Toshiba, Intel implicated in Elpida bidding war

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Toshiba, which has recently been involved in dealings with Western Digital to acquire part of the latter’s HDD manufacturing facilities in Thailand, is reported to have taken a shining to bankrupt DRAM maker Elpida. Elpida, which had filed for bankruptcy late last month after public officials announced they would not risk a bailout loan for

Toshiba, which has recently been involved in dealings with Western Digital to acquire part of the latter’s HDD manufacturing facilities in Thailand, is reported to have taken a shining to bankrupt DRAM maker Elpida.

Elpida, which had filed for bankruptcy late last month after public officials announced they would not risk a bailout loan for the ailing DRAM maker, has made it clear it will seek a way out of bankruptcy and not dodge noisy creditors. This exit strategy would involve taking on investment from another company or group.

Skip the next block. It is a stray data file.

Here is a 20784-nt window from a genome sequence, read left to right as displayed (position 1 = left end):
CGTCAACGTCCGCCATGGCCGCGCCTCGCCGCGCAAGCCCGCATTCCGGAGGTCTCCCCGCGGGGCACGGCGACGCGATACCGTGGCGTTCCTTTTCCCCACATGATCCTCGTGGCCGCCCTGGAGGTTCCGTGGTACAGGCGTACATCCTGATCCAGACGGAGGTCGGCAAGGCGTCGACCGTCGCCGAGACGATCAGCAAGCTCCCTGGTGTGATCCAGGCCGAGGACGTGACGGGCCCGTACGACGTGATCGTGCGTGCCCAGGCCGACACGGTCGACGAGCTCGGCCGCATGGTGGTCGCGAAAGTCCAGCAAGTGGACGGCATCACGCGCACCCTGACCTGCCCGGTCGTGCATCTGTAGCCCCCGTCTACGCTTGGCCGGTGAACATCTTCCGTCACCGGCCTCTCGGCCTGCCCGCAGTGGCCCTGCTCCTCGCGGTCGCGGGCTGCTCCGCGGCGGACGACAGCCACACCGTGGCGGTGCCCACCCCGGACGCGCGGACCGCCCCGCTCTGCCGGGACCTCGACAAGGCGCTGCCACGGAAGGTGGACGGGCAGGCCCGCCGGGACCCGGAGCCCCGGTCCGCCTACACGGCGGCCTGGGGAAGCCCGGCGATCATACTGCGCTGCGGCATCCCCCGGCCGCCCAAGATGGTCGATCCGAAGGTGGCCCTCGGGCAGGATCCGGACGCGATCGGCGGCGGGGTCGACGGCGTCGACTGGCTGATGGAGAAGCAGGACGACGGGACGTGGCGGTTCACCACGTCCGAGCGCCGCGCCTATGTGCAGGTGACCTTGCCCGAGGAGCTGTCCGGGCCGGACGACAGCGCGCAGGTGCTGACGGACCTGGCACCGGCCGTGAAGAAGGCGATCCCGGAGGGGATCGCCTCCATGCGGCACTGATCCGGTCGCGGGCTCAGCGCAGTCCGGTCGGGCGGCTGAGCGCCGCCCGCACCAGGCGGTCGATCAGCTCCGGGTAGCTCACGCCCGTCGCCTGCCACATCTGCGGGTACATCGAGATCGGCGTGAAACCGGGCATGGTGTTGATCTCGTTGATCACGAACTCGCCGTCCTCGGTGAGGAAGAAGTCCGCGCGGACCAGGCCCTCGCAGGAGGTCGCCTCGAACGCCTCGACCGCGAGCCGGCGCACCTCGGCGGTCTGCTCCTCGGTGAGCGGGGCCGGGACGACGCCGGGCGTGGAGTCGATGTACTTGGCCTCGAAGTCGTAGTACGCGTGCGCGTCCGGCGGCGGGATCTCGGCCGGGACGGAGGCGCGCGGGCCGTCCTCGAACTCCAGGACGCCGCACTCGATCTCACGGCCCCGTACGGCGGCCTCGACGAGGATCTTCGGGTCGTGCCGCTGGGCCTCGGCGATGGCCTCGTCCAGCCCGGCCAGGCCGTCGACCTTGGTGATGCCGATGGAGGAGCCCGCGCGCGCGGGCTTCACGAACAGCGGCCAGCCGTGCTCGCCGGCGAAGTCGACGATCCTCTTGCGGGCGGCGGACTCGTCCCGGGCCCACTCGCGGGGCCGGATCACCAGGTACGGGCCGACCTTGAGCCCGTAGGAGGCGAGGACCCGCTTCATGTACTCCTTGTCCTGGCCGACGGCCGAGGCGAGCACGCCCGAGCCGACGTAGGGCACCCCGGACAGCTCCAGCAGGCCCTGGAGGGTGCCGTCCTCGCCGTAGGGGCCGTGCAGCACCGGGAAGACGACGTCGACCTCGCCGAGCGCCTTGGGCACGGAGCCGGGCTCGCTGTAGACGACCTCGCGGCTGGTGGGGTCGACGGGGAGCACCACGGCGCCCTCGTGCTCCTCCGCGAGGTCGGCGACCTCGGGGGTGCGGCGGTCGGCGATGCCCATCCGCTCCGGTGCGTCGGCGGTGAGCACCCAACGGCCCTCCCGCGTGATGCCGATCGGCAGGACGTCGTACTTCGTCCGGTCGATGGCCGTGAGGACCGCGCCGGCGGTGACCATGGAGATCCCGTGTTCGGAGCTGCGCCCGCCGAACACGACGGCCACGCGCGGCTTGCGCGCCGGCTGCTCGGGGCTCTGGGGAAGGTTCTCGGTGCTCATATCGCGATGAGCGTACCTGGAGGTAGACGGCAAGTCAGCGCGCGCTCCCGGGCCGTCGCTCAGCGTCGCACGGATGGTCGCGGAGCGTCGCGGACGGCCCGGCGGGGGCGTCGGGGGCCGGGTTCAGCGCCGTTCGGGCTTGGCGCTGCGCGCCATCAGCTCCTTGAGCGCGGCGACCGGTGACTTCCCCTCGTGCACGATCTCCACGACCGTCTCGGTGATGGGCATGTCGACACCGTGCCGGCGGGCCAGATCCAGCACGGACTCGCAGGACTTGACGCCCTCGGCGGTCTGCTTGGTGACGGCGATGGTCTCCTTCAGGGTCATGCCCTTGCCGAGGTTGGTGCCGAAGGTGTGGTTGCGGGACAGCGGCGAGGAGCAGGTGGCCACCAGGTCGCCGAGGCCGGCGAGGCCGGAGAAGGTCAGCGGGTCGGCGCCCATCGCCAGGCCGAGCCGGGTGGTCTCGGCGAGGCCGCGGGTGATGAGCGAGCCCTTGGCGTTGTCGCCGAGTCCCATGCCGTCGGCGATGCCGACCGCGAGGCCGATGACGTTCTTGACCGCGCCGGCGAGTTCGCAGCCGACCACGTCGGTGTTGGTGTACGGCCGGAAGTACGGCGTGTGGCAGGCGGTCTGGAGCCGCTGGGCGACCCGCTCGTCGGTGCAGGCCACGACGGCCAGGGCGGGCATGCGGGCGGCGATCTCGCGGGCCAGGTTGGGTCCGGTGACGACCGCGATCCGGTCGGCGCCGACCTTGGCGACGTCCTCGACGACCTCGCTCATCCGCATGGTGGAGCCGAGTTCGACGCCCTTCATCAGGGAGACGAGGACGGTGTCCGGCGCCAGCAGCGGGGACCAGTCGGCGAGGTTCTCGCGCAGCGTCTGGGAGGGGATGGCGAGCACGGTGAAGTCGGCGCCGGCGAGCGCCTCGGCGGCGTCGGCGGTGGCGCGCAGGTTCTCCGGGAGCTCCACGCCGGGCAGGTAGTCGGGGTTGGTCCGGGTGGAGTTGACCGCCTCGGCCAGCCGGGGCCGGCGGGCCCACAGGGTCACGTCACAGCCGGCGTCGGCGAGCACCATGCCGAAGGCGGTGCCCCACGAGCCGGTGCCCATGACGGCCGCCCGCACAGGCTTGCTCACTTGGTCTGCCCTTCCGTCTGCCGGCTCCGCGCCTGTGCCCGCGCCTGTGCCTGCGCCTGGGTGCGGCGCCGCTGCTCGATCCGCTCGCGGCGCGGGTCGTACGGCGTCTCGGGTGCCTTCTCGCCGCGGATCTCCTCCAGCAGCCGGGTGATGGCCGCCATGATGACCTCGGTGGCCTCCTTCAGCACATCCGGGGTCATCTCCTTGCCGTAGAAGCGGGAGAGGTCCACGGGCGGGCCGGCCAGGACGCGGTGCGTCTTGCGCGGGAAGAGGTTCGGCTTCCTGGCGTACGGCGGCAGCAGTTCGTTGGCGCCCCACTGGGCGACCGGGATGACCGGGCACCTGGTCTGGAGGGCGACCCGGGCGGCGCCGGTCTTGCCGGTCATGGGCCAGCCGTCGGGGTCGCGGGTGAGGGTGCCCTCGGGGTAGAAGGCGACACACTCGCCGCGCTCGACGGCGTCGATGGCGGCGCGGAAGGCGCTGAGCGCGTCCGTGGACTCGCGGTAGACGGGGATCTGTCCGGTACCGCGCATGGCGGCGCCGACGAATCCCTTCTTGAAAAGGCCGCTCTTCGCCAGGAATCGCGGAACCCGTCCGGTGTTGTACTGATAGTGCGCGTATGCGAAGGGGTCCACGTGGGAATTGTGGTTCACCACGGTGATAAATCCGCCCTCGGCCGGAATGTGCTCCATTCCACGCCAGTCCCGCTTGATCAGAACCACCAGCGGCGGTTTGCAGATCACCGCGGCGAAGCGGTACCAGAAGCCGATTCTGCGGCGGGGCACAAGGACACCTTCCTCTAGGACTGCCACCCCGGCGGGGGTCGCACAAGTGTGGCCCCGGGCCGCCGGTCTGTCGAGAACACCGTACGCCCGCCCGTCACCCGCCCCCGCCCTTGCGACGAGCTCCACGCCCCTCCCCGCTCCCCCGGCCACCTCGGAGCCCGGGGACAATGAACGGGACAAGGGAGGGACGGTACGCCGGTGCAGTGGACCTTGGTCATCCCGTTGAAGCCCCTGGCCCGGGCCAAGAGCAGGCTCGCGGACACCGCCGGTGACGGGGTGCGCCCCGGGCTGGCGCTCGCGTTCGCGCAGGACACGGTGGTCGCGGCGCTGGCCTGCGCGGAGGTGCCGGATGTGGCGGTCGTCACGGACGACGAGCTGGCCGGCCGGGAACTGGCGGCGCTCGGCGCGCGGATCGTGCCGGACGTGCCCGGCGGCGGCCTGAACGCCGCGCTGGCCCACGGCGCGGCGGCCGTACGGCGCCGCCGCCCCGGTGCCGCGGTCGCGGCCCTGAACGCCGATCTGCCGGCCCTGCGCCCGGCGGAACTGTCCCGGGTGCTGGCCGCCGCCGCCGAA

According to the Nikkei, Toshiba – currently ranked as the second largest Flash memory producer in the world – would take a stake in the company. So far the only company to demonstrate a public interest in Elpida has been its US rival Micron. The news outlet also suggests that other semi companies – singling out Intel – would be interested in taking ownership of Elpida. This would, however, be uncharacteristic of Intel, which has relied on its long-time partner Micron to develop SSD and hybrids for its computing platforms, but if true, could signal a change in direction for the Numero Uno CPU maker.

Elpida is a leading low-power DRAM manufacturer. The kind of memory that is used in mobile phones and tablets – as booming a business as you can imagine these days. The purchase of Elpida by  Toshiba, Micron, or Intel would boost  their IP and product portfolios significantly. Neither Toshiba nor Intel manufacture DRAM, the former having exited the market in 2002.

Time is running out for Elpida. It must come to a successful negotiation with any of its would-be investors by the end of April, otherwise the decision will be forced by the government’s hand and will, in all likelihood, benefit the home team.